The Pros and Cons of Pay Transparency

David Rook

Emboldened by a strong labor market, employees find themselves in the driver's seat these days when it comes to demanding pay transparency. And with a growing list of jurisdictions now requiring employers to share compensation information, this trend shows no signs of slowing down.

In this post we will address the rules surrounding pay transparency across the country and workers’ growing demand for it. We will also discuss employer pros and cons, as well as strategies to implement pay transparency practices in an organization.

WHAT IS PAY TRANSPARENCY?

Pay transparency is when an employer openly communicates pay-related information through established practices to current or prospective employees. Employers can provide this information through various channels, such as online job sites, job postings, or during an interview.

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Topics: Equality, Compensation, Price Transparency

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Deadline Fast Approaching to Release Employee Compensation Information to EEOC

Jeff Griffin

Companies across the U.S. are chasing a Monday deadline to provide the federal government with full disclosures of how they compensate workers of all genders, races and ethnicities. The data collection exercise, the largest and most detailed ever, is part of an effort by the government to close gaps in earnings.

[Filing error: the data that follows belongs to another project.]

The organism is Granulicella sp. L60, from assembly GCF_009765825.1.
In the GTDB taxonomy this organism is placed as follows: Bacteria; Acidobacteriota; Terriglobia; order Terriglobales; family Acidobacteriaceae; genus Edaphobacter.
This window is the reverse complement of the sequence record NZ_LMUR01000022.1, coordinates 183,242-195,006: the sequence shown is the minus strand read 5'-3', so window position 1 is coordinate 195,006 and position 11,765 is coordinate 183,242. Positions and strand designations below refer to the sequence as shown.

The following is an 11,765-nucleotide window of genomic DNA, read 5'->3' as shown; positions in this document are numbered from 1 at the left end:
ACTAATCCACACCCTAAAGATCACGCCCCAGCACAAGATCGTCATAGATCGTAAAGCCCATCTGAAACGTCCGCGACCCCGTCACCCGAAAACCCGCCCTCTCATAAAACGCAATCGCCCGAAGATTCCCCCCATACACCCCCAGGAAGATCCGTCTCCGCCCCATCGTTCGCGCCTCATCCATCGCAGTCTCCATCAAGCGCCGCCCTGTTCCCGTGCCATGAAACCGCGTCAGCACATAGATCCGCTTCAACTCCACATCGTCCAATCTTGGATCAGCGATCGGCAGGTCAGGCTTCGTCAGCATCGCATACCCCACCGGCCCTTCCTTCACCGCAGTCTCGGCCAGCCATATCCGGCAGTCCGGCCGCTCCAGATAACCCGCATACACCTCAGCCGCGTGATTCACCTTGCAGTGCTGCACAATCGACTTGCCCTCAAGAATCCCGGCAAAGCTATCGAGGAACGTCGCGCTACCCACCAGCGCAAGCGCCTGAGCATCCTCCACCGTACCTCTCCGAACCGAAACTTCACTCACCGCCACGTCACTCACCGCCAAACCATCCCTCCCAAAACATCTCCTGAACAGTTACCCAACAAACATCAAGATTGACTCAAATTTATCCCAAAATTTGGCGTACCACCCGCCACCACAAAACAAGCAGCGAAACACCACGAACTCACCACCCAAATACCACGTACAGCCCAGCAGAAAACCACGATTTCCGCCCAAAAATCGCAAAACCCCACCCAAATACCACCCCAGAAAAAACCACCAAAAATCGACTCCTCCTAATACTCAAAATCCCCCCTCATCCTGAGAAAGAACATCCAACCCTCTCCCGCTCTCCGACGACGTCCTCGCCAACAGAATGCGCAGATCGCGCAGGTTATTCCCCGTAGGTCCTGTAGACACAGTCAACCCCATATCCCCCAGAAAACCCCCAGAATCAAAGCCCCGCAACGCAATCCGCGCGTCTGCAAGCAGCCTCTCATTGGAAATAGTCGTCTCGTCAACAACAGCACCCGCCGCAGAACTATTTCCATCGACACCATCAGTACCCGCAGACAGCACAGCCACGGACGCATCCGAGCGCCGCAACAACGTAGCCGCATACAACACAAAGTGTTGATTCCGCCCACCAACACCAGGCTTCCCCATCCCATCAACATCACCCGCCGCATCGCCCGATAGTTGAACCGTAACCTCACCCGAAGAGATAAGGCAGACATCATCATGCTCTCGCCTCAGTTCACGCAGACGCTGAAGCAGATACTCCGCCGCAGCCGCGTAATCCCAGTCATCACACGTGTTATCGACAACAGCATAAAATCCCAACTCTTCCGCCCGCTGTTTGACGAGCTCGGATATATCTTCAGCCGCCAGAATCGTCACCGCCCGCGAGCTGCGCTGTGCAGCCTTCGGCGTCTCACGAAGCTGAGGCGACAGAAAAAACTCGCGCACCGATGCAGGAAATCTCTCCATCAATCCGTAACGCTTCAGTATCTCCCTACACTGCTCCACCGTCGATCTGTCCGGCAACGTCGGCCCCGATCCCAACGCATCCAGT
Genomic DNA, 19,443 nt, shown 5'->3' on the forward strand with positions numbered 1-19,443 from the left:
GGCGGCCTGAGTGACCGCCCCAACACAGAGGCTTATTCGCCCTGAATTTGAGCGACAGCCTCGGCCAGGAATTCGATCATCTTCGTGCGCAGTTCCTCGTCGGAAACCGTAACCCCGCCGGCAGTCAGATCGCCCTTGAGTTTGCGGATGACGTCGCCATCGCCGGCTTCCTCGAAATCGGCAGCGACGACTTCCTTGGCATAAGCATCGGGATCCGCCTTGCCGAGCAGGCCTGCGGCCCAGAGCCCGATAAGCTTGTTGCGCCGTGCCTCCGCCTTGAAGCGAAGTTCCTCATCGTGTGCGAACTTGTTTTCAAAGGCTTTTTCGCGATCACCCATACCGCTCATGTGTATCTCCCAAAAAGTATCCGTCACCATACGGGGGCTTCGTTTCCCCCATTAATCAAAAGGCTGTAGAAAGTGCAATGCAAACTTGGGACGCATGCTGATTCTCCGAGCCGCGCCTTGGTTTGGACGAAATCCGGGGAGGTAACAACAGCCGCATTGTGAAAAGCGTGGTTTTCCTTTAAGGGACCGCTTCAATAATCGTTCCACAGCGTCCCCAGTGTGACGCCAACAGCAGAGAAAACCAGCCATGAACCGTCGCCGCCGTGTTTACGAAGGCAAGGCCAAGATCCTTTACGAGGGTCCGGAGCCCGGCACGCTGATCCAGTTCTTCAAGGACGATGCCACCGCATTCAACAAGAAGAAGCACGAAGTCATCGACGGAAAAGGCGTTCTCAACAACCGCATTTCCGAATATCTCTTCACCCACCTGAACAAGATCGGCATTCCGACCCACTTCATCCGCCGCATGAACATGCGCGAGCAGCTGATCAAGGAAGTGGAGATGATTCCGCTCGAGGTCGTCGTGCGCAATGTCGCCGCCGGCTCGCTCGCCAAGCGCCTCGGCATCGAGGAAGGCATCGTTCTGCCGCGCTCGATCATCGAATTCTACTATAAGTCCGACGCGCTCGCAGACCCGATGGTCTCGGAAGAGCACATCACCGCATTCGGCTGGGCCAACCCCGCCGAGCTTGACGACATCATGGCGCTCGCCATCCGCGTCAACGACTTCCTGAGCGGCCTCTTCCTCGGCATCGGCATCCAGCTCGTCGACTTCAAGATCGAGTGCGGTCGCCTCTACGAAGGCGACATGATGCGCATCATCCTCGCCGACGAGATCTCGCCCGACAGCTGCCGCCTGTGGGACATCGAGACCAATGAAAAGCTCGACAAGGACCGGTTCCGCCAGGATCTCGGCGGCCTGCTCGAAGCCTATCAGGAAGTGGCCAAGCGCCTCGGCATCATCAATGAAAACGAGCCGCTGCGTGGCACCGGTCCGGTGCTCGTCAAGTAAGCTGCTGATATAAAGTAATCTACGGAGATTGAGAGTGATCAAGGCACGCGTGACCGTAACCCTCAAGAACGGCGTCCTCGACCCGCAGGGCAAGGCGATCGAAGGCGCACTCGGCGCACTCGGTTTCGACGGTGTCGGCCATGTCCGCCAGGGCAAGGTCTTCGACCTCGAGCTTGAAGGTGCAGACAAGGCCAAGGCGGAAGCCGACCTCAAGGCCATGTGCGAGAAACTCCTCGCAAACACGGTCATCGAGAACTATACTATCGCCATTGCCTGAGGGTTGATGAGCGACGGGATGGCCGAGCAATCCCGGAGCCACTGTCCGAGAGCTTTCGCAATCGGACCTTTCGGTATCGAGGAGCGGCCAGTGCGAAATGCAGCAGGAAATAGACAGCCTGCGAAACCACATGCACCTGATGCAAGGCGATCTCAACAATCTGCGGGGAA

Subject to the requirement are the more than 70,000 private U.S. companies with more than 100 workers. Collectively these companies employ more than 54 million American workers. These firms must submit their compensation information to the Equal Employment Opportunity Commission (EEOC) by September 30th.

This deadline comes almost two years after the rule, issued under the Obama administration, was originally scheduled to go into effect. In 2017 the Trump administration pumped the breaks on the rollout of the new rule, arguing that the collection and aggregation of such in-depth salary information was a burden on companies. (Advocacy groups sued the EEOC to get the pay-reporting requirement reinstated.)

EEOC officials say that this detailed compensation data, which will span virtually every industry and region of the county, will help them quickly ascertain which discrimination complaints deserve closer scrutiny, from the tens of thousands that are filed with the EEOC annually. (They received over 75,000 in 2018 alone.)

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Topics: Compliance, Risk Management, Equality

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